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What's the male/female ratio in astrophysics?

  1. Jun 15, 2010 #1


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    It seems like there are more females in astrophysics than in physics. But how does the ratio play out in grad school? Is it different in tier 1 schools than it is in tier 2 or 3 schools? Are there more females in certain fields, like astrobiology? Why are fields like astrophysics "friendlier" to females than ones like physics?
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  3. Jun 15, 2010 #2
    I know at my school astrophysics requires less math (no linear algebra) and less physics (no quantum for example). i think this might lead to more women, as i know there are more women in astrophysics here, and i believe it to be a reasonable assertion.
  4. Jun 20, 2010 #3


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    I would find it hard to believe that a course like linear algebra would make any difference. Of all the "upper level" math courses I took, linear algebra was the easy one. I also don't remember it having any huge disparity in women in that course, because it was also required for chemistry majors, which still had a decent percentage of women in it. If you've gotten as far as choosing an astrophysics major, I really don't think an extra math or physics course is going to decide your major for you.

    Sometimes it's as simple as feeling safety in numbers. What got the first batch of women into that major, I don't know, but once they're there, it's more comfortable for others to keep joining in that major. And, with specialty fields within the major like astrobiology, maybe finding some female companionship in the biology courses helps retain them longer. (C'mon, most women would go insane if they had to put up with nothing but men all day! :wink:)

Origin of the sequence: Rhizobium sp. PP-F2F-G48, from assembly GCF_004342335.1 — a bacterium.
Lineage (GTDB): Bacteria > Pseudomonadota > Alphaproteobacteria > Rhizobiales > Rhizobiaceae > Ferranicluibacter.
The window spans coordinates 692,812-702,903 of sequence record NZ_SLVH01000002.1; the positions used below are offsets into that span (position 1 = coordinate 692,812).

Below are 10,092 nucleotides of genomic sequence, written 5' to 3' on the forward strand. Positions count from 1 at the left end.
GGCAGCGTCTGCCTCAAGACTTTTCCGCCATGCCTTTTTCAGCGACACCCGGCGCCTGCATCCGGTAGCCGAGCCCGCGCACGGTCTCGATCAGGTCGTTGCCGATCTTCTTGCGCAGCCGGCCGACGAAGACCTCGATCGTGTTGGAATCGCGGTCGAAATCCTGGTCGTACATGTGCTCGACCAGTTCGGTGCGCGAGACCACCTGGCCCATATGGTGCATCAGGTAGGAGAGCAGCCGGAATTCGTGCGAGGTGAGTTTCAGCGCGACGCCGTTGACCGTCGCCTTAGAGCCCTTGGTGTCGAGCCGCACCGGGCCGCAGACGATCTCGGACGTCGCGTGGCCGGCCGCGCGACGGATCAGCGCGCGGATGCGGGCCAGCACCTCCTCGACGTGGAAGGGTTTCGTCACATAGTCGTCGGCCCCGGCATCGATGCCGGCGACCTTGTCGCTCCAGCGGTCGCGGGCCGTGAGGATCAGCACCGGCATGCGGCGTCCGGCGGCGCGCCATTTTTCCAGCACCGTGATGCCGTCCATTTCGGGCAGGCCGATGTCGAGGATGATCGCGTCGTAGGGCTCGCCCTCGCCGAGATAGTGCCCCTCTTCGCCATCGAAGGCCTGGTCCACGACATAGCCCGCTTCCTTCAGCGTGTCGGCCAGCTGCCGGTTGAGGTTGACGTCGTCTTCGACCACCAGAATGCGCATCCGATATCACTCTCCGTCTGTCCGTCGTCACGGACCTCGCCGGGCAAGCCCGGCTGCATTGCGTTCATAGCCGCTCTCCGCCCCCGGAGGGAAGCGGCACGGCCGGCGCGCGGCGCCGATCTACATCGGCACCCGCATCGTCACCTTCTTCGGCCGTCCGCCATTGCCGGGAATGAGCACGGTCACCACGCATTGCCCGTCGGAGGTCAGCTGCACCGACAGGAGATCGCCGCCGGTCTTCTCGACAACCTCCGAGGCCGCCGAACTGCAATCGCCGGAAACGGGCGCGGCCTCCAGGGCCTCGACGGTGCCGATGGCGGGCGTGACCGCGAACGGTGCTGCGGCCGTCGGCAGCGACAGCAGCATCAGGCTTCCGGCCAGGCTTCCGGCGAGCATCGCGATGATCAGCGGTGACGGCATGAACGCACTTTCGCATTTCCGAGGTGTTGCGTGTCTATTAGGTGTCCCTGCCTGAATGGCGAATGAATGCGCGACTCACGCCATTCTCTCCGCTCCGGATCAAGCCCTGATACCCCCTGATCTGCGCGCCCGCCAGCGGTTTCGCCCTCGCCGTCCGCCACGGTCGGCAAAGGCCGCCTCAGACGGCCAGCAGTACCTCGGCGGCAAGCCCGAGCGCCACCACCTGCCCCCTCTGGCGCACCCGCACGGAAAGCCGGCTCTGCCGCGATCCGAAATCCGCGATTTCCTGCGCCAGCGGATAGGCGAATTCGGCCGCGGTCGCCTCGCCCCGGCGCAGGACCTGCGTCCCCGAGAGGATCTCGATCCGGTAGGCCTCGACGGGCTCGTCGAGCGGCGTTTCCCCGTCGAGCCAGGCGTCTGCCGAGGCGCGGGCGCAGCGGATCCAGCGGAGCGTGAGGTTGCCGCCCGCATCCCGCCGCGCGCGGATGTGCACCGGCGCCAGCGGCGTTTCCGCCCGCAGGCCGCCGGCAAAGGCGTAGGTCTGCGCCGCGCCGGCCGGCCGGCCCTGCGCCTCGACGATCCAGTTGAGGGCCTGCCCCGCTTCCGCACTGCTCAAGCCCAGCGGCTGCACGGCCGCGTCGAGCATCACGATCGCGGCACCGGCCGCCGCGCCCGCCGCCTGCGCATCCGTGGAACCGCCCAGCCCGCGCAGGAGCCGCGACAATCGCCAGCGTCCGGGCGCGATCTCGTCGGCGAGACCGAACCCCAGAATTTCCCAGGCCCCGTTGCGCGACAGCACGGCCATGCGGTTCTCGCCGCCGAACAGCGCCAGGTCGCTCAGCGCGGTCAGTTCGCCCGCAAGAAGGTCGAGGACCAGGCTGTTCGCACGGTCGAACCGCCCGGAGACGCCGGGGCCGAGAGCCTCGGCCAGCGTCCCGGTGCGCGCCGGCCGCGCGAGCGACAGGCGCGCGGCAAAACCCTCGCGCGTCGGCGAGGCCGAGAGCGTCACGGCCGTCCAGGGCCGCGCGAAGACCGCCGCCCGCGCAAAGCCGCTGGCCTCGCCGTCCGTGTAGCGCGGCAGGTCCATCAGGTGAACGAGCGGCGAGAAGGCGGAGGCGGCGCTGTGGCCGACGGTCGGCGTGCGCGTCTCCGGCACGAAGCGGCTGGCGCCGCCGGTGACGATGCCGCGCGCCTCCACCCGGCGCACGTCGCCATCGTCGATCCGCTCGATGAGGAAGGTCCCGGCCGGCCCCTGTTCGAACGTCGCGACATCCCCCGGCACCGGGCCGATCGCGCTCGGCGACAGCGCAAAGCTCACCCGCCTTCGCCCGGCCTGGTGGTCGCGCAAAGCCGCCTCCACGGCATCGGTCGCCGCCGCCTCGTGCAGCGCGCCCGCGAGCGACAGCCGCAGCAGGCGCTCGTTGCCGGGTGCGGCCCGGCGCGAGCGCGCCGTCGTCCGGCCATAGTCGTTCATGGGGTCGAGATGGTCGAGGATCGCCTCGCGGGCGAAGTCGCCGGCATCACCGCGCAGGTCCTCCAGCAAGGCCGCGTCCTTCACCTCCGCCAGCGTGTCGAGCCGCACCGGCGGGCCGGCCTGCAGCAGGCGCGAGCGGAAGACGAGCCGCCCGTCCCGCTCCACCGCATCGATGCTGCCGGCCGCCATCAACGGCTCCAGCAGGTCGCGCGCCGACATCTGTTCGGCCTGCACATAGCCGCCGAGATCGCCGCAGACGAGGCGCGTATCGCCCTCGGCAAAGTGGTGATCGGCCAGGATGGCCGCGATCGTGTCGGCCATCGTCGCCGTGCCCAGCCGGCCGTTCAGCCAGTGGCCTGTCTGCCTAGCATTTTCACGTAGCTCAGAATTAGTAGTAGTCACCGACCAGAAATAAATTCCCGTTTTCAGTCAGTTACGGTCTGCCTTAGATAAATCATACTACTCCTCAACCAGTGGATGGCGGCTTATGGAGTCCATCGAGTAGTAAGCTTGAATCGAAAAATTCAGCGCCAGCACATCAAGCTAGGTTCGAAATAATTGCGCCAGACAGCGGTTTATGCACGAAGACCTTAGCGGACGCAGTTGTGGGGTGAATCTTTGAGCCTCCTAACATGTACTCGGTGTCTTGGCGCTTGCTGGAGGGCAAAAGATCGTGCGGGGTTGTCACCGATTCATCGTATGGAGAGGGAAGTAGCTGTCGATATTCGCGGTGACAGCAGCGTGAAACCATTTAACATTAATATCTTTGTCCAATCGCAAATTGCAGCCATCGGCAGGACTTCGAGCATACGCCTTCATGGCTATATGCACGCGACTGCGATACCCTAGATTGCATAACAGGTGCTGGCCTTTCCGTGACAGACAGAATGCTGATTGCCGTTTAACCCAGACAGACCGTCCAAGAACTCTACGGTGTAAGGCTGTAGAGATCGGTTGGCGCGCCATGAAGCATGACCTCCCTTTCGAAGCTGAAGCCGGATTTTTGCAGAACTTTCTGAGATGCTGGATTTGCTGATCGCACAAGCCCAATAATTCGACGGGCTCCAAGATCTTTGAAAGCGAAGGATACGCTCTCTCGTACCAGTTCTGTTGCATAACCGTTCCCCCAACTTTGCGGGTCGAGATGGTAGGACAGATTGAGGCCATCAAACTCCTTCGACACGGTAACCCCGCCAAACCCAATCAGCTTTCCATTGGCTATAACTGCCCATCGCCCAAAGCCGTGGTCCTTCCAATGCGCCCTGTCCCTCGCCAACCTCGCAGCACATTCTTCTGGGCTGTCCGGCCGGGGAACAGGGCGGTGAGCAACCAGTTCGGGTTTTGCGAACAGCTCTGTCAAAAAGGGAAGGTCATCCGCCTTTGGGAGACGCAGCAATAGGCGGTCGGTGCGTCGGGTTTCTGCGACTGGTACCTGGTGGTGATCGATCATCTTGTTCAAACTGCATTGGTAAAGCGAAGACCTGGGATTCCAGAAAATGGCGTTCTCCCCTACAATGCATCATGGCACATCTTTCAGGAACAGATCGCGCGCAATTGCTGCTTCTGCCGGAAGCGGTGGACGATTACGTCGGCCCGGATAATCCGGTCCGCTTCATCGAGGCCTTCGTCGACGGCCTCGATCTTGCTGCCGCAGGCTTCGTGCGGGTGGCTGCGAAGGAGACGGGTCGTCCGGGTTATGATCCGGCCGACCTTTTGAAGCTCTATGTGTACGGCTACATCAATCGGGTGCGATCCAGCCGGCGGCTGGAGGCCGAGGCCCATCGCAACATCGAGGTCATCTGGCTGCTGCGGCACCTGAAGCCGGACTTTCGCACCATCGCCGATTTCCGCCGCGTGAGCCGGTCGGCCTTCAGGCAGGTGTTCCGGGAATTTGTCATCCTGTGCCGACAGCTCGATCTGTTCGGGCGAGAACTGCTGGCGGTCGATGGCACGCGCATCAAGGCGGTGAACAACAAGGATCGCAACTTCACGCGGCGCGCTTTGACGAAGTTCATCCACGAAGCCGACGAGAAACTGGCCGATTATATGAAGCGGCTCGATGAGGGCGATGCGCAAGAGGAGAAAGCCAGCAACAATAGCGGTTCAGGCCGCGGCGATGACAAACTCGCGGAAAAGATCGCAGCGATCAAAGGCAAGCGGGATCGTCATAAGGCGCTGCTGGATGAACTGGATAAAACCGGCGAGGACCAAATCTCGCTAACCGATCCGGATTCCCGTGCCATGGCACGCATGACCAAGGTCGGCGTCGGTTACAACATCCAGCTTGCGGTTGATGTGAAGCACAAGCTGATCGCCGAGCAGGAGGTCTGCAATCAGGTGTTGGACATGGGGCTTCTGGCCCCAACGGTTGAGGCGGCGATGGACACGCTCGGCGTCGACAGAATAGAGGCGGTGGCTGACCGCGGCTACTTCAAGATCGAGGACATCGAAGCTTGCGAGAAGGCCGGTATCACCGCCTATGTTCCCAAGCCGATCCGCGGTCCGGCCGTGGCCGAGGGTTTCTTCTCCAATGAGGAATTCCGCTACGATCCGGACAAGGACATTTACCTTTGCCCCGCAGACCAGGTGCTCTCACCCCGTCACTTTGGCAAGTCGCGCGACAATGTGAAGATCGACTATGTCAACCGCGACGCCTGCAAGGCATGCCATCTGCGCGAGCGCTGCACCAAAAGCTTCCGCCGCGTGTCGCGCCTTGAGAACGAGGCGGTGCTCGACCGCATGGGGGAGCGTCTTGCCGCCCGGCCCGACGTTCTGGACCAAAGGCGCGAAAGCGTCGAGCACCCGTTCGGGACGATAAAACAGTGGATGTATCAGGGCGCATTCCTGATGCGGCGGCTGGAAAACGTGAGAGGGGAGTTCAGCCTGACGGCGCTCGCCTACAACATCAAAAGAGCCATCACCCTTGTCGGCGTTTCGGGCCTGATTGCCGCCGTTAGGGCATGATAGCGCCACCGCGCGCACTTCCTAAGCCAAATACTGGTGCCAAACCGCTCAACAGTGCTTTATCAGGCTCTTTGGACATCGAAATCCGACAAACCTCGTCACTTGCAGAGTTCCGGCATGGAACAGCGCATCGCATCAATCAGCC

Is there a difference in career opportunities after graduation?

    Since you posted this in the relationships forum, though, I would caution AGAINST choosing a major just for prospects of meeting potential partners for relationships. Search for interesting people outside your major for relationships.
  5. Jun 29, 2010 #4
    Surely dear friend you are not suggesting that women enter the field of astrophysics because it's easier. I do not know what school you are in, but in my program you best believe I have to take that quantum class - and I for one am looking forward to it. Look I understand that it easy to believe that women might have less desire for complex or advanced subjects - since there is a lack of women in some of those courses, but do you honestly feel that that is an inherent quality of a woman's mind or perhaps it is the backwash of a society that is only starting to get used to women in fields relating to science?

    Ah yes this does seem quite defensive ; )
  6. Jun 29, 2010 #5
    lol all i'm saying is that the higher level math and/or physics classes usually have very few women taking them. I don't know the reason for it, just that it happens.
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